Behind the idea of the modern state is indeed the idea of a social contract between the members of the community that decide to renounce to [sic] settle disputes between themselves by force, and delegate the authority to settle their disputes to a centralised system of institutions. Obedience to the law is ensured both by the threat of sanctions and by the belief in a number of shared rules.
A little reflection should make it clear why this is so. The theory of the social contract seeks to obviate the ‘is/ought’ dichotomy by representing the veracity of the original consensual act as itself the material realisation of the normative/moral order. In this way, the ‘social reality’ of consensus serves as the normative lynchpin of the particular expressions of the moral and legal beliefs of the individual parties. The problem with ‘what’, however, is exactly the same as with ‘who’: the original consenting/contracting mechanism is critically unexamined and remains both historically and politically unembodied. At no point do we possess the requisite degree of transparency to validate the legitimating result independently.
Finally, we encounter the intractable problem of ‘when’. When is the precise moment in which the authoritative declaration of consent is achieved, signifying the realisation of the self-validating norm? There is the additional practical difficulty of empirically adducing the substantive characteristics of the resultant norm. Terrorism is a perfect example of this. Although there is strong evidence that asymmetrical warfare has crystallised as a negative customary principle, perhaps even jus cogens, there is no agreement as to what it actually constitutes. No state would appear to ever actually practice it and the applicability of the category is dependent upon the identity of the international actor engaged in the act of denotation — invoking the unbound problem of ‘recognition’ all over again.
The semi-submerged rock upon which Milano’s ship ultimately founders is the same one that has forever menaced mariners in these treacherous waters: the insoluble problem of a sovereign that is both law-making and law‑complying. As long as the state qualifies as a ‘sovereign’, its defection from the international rule of law can never be conclusively precluded in terms of legality or lawfulness alone. Milano informs us that he is not being normative on this most vital of considerations — he is wrong. In this regard, he really was well served in producing his doctoral dissertation within the English university system. For the English legal academic is right to be suspicious of ‘purely theoretical or doctrinal work’. It requires too much thought.
 Enrico Milano, Unlawful Territorial Situations in International Law: Reconciling Effectiveness, Legality and Legitimacy (2006) xiii.
 Ibid 9.
 Ibid 6 (emphasis in original).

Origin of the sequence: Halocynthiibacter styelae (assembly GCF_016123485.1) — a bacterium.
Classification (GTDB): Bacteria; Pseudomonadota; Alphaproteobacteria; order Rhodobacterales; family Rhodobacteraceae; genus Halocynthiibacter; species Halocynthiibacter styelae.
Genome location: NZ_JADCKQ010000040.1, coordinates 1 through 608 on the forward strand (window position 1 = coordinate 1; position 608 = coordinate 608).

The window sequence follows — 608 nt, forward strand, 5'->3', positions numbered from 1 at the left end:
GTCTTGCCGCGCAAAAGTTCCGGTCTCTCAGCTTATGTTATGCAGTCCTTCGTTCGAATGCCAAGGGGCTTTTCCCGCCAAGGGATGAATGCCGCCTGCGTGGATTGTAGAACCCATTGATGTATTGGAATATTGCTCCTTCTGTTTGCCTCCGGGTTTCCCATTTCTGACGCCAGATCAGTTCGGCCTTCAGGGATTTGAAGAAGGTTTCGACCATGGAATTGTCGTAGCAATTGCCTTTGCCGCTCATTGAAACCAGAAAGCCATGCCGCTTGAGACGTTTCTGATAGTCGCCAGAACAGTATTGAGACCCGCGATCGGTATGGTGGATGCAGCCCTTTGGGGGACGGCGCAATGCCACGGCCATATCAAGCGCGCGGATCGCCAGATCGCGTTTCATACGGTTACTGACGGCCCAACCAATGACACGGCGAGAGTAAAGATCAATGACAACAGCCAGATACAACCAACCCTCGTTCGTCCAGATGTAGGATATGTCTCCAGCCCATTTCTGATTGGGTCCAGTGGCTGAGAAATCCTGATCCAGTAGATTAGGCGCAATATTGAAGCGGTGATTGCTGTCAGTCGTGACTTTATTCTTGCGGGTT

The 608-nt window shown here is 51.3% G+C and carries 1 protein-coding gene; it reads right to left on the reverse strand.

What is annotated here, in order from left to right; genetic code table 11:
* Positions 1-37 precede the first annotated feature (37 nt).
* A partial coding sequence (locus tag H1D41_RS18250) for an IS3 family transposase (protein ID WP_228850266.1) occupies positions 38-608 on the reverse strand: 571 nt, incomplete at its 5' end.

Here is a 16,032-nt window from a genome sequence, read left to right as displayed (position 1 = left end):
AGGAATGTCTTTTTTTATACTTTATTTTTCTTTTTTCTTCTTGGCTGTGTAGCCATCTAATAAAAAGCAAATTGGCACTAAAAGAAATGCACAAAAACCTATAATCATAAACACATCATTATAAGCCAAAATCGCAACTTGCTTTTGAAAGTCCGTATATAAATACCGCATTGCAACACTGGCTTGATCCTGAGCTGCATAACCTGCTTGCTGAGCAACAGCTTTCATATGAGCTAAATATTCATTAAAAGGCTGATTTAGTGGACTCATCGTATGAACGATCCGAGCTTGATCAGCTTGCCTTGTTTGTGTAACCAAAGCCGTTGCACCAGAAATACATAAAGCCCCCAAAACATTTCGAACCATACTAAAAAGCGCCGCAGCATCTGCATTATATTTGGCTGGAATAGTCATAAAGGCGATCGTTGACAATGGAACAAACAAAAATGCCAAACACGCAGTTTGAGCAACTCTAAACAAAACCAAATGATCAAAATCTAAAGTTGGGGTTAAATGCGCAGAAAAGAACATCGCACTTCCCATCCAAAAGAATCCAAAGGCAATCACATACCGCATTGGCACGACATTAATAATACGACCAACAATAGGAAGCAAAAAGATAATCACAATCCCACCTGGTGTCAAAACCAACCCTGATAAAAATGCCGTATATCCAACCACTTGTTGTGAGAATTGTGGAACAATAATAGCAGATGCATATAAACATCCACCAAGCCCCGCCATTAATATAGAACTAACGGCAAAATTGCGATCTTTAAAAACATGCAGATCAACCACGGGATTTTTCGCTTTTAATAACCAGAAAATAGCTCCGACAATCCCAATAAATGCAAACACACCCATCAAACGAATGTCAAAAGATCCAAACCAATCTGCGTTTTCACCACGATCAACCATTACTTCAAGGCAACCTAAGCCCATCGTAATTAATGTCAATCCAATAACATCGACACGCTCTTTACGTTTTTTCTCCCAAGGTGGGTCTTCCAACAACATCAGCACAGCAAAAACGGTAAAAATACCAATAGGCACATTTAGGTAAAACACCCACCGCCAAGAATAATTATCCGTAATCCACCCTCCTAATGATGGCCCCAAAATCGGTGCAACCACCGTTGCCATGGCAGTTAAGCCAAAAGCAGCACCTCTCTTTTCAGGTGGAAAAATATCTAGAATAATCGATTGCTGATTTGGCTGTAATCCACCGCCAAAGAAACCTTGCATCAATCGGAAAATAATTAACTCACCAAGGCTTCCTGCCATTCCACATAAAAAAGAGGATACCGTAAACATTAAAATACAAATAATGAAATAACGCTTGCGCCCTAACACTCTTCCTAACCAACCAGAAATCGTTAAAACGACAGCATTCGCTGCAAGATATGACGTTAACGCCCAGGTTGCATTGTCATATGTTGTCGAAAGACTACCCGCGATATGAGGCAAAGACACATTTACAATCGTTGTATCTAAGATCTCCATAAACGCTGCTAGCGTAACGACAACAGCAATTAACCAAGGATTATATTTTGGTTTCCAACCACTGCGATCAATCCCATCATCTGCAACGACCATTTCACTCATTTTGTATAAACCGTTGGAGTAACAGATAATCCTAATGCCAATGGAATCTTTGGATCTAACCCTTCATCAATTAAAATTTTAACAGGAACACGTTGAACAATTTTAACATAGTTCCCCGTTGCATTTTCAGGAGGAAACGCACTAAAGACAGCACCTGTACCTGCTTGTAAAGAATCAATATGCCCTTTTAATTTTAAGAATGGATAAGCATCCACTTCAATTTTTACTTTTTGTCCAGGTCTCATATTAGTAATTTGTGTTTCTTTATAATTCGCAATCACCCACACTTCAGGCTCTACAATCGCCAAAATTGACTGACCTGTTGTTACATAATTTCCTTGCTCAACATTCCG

Ibid 159–65.
 Ibid 234–65. The author’s discussion of the illegality of the NATO action against Serbia is one of the best that I have read and should give pause to even the most self-assured of human rights advocates.
 Ibid 6.
 Ibid (fn 18) (emphasis added).
 Martti Koskenniemi, From Apology to Utopia: The Structure of International Legal Argument (1989).
 Milano, above n 1, 10–11.
 A right does not arise out of wrongful conduct.
 Milano, above n 1, 8.
 See Koskenniemi, above n 10.
 Milano, above n 1, 11 (emphasis added).
 An era rife with unlawful territorial situations.
 Milano, above n 1, 12 (emphasis in original).
 Opened for signature 26 December  LNTSer 9; 1933, 165 LNTS 19, art 1 (entered into force 26 December 1934).
 Milano, above n 1, 16, quoting Krystyna Marek, Identity and Continuity of States in Public International Law (1968) 566 (citation omitted).
 Koskenniemi, above n 10.
 David Kennedy, International Legal Structures (1987).
 Anthony Carty, The Decay of International Law? A Reappraisal of the Limits of Legal Imagination in International Affairs (1986).
 Milano, above n 1, 190–204.
 Ibid 17.
 Note that Milano does not use the term ‘law’.
 Milano, above n 1, 17 (citation omitted).
 See especially Ronald Dworkin, Taking Rights Seriously (1977).
 Milano, above n 1, 17–18 (emphasis in original) (citations omitted).
 SC Res 1546, UN SCOR, 58th sess, 4987th mtg, UN Doc S/RES/1546 (8 June 2004).
 Ibid 1 (emphases in original).
 It is interesting to note that the actual moment of invasion was not legitimated in terms of protection of human rights. Despite the overwhelmingly liberal bias of contemporary international legal scholarship — primarily expressed through human rights law — states themselves remain absolutely unwilling to expressly recognise a customary ‘right’ of humanitarian intervention.
 Milano, above n 1, 273. A pun? In any event, the weakness of the author’s position should be clear, as will be discussed below. What makes ‘legitimacy’ legitimate? Is it the objective nature of the situation itself or the subjective determination by the participating actors? In the latter sense, the approval of the Security Council accomplishes nothing in terms of the self-validating purpose that legitimacy is to perform, which was the entire reason for its introduction in the first place.
 Peter M Blau, ‘Critical Remarks on Weber’s Theory of Authority’ (1963) 57 The American Political Science Review 305, 307.
 Milano, above n 1, 202.
 Immanuel Wallerstein, Geopolitics and Geoculture: Essays on the Changing World-System (1991).
 Giovanni Arrighi, The Long Twentieth Century: Money, Power, and the Origins of Our Times (1994).
 At this point, I would like to offer my apologies to the ghost of Thucydides.
 Milano, above n 1, 202.
 Ibid 271 (emphases added).
 See Koskenniemi, above n 10.
 Milano, above n 1, 271–2.
 Ibid 272 (emphases added).
 Ibid 192 (emphases added).
 Carl Schmitt, Political Theology: Four Chapters on the Concept of Sovereignty (George Schwab trans, 1985 ed) [trans of: Politische Theologie].
 Milano, above n 1, 192.
 Ibid 272.
 Ibid 13.
 Ibid xiii.
[*] BA (Hons), MA (Dalhousie); PhD (Cantab); LLB (British Columbia); LLM (Washington); SJD (Melbourne); Lecturer of International Law, Monash University.